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August 2009 - Corporate & Commercial. Legal Developments by Wolf Theiss.

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In times of crisis, it is particularly important for the managing director of a limited liability company to meet all legally prescribed obligations regarding auditing and notification in a timely manner in order to avoid any possible (personal) liability. In Croatia, countless companies ("društvo s ograničenom odgovornošću" or abbreviated "d.o.o.") exist in which foreigners act as managing directors. Thus, knowledge of and attention to legal distinctions are of significant importance.

Declaration of bankruptcy in Croatia within 21 days

In accordance with Croatian bankruptcy law, the members of a company's Board of Directors, upon the occurrence of conditions leading to the initiation of bankruptcy proceedings, are obligated to notify the competent court immediately, but at the latest within 21 days after the beginning of the insolvency or over-indebtedness period. Forced settlement procedures ("postupak prisilne nagodbe") are no longer used in Croatia. In contrast to this, in accordance with Section 69 of the Austrian Bankruptcy Code, the debtor (thus the company through its representative), upon the occurrence of the respective requirements, is obligated to file a request for the commencement of bankruptcy proceedings "without culpable hesitation".

With regard to serious restructuring measures, the notice period may be extended to a maximum of 60 days.


In Austria as well as in Croatia either insolvency or over-indebtedness is a requirement for initiating bankruptcy proceedings. However, both in Austria and Croatia it is hard to draw a distinction between a persistent lack of funds and an "insignificant", temporary shortage of funds, as well as to assess this undoubtedly central issue. It is a remarkable rule that the Croatian bankruptcy law refers to the debtor's account movements, whereby insolvency is assumed when due payments have not been made within 60 days and, at the same time, the bank would have been obligated to fulfil the debtor's payment obligations without such debtor's consent thereto. Such rule does not apply in cases where the debtor settles all debts in the course of the commencement of bankruptcy proceedings ("prethodni postupak").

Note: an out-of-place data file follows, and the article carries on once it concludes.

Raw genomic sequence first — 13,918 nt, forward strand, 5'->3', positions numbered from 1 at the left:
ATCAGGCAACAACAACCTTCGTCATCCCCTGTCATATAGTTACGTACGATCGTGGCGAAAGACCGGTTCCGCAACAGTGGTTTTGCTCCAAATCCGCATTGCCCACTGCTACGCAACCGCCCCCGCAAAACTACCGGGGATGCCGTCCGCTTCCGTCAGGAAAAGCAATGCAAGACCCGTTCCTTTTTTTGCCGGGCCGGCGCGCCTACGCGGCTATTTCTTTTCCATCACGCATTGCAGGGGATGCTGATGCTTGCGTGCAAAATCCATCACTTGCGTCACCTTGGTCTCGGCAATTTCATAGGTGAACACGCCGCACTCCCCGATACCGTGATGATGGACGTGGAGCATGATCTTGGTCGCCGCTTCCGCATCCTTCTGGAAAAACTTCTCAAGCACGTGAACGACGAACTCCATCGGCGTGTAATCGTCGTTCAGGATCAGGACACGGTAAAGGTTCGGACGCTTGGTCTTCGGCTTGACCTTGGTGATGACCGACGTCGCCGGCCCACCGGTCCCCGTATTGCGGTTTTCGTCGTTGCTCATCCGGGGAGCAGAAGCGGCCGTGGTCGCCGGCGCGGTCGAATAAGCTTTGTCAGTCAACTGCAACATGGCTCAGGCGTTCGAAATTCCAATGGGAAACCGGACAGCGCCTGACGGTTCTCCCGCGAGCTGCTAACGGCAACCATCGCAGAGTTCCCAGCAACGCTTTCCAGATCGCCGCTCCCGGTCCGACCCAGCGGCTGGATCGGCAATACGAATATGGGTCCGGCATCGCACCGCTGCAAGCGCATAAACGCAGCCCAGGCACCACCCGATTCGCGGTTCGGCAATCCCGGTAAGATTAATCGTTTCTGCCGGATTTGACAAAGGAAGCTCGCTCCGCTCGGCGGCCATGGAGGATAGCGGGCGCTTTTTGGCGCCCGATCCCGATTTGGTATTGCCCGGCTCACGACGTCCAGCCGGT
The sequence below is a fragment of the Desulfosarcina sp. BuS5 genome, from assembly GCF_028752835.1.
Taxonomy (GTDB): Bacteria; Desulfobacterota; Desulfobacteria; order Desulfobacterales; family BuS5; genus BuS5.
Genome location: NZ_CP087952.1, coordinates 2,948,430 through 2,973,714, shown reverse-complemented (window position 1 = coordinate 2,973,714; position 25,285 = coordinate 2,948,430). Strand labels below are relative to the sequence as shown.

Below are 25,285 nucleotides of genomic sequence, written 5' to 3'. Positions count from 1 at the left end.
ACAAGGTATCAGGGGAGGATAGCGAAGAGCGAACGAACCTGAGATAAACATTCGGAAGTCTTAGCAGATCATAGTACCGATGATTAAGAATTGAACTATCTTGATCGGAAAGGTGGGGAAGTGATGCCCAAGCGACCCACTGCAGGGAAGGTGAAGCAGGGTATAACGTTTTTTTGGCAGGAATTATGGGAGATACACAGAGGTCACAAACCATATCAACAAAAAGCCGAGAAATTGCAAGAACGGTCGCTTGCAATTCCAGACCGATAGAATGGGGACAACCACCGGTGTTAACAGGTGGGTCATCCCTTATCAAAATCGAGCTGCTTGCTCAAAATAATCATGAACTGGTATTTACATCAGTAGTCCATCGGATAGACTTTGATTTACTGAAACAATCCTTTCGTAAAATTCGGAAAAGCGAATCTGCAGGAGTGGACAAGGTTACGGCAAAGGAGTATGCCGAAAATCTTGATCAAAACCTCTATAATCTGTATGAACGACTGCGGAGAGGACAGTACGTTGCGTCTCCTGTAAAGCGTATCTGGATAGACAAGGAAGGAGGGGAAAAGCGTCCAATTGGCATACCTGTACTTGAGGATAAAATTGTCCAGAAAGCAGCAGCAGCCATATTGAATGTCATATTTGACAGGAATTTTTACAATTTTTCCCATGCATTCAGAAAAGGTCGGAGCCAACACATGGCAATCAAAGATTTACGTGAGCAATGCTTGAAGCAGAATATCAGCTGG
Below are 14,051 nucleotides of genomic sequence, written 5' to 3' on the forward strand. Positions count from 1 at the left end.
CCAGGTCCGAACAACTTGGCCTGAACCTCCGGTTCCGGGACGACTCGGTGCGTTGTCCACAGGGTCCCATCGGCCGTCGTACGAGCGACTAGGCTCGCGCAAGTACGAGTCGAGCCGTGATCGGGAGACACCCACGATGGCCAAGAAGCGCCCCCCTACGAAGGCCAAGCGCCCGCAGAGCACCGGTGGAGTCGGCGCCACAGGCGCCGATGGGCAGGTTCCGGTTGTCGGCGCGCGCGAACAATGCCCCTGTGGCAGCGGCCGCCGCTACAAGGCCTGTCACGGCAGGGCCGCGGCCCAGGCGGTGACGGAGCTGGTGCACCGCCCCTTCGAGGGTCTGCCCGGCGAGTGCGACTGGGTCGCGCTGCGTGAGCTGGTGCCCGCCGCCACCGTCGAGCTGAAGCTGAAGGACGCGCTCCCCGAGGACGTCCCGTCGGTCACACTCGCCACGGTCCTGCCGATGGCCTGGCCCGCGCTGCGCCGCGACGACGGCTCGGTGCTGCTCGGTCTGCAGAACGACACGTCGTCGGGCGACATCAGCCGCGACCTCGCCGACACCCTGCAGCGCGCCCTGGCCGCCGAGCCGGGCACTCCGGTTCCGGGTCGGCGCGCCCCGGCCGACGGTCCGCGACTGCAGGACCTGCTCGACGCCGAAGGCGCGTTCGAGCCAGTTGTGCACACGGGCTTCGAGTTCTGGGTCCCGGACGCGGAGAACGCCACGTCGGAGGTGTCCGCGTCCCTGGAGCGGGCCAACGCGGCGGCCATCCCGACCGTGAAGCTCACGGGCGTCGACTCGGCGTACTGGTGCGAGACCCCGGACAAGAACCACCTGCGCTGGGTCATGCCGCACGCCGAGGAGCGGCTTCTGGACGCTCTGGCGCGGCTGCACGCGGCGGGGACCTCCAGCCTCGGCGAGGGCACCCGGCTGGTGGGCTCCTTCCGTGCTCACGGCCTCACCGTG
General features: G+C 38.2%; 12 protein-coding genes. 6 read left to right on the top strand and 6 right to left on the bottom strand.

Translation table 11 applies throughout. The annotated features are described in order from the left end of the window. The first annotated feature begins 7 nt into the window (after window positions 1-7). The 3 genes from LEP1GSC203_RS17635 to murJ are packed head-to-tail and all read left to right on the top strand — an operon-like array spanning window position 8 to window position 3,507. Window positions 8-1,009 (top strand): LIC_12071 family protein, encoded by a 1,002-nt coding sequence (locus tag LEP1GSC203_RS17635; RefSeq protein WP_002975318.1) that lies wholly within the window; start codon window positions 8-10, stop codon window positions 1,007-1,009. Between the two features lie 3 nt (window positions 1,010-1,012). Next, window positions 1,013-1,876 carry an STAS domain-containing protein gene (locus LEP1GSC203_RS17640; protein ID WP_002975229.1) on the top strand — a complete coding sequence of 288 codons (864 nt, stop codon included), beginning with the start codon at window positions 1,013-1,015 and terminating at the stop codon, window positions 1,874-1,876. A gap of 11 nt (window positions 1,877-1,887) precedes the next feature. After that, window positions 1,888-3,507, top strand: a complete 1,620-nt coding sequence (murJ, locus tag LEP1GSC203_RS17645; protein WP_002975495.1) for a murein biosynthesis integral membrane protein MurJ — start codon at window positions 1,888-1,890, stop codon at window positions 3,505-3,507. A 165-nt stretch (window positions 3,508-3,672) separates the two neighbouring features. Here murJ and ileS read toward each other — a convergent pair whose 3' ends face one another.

Over-indebtedness is assumed when the debtor's funds do not cover existing obligations; over-indebtedness is however not assumed if the assumption can be made that the debtor will be able to settle all obligations in the course of its continued business operations.

Breach of duty of care and resulting consequences

Pursuant to Article 252 in connection with Article 430 of the Croatian Act on Trading Companies, the members of the board of directors of a limited liability company are obligated to employ the diligence of a prudent businessperson.

Such diligence comprises, inter alia, the obligation not to make payments once insolvency, or over-indebtedness respectively, has materialised. Article 251 of the Croatian Law on Trading Companies further stipulates the obligation of the board of directors to file a request for bankruptcy proceedings in a timely manner as well as to immediately convene the general assembly in case of a pending loss of half of the share capital.

Managing directors failing to observe their duty to act with due care are held jointly liable towards the company for any damage caused by their violation of such duty. The company may waive its right to hold the managing directors liable by means of a shareholders' resolution, however only to a limited extent. The (sole) consent of a possibly existing supervisory board does not exonerate the directors from liability.

If a creditor's claim is irrecoverable only because of a serious violation of duties on the part of one member of the board of managing directors, creditors may file a claim for damages against the board of managing directors directly. During the bankruptcy proceedings, claims for damages may only be filed against the managing directors by the company (represented by the liquidator).

According to the express provision of Article 39 of the Croatian Bankruptcy Act, managing directors are personally liable towards the creditors for any damage caused by the belated initiation of bankruptcy proceedings. Joint liability in the case of several managing directors is currently being discussed in legal literature. Also, criminal prosecution is possible if the obligations to timely initiate bankruptcy proceedings or to convene the general assembly in case of a pending loss of half of the share capital have been violated.

Pursuant to Article 626 of the Law on Trading Companies, criminal prosecution is possible if a request for the commencement of bankruptcy proceedings has not been filed. At the latest six years after the offence was committed, criminal prosecution becomes statute-barred. In Austria, however, a belated filing for the commencement of bankruptcy proceedings is no longer subject to criminal prosecution, ever since Section 159 of the Austrian Criminal Code was amended.

Prudence and reliable information provide protection

In Croatia, there have been only a few proceedings on the liability of managing directors; therefore, no generally accepted legal practice has been established. There is, however, a tendency for the obligations of managing directors to be construed rather rigidly along the lines of the respective legal provisions. As a consequence, and especially in times of crisis, it is imperative that foreign managing directors not only be acutely aware of their responsibilities, but also of the differences between the laws in each respective country.


This article was first published in Wirtschaftsblatt.


For further information, please contact Alexander Fruehmann, Wolf Theiss, Tel. +43 1 51510-5800,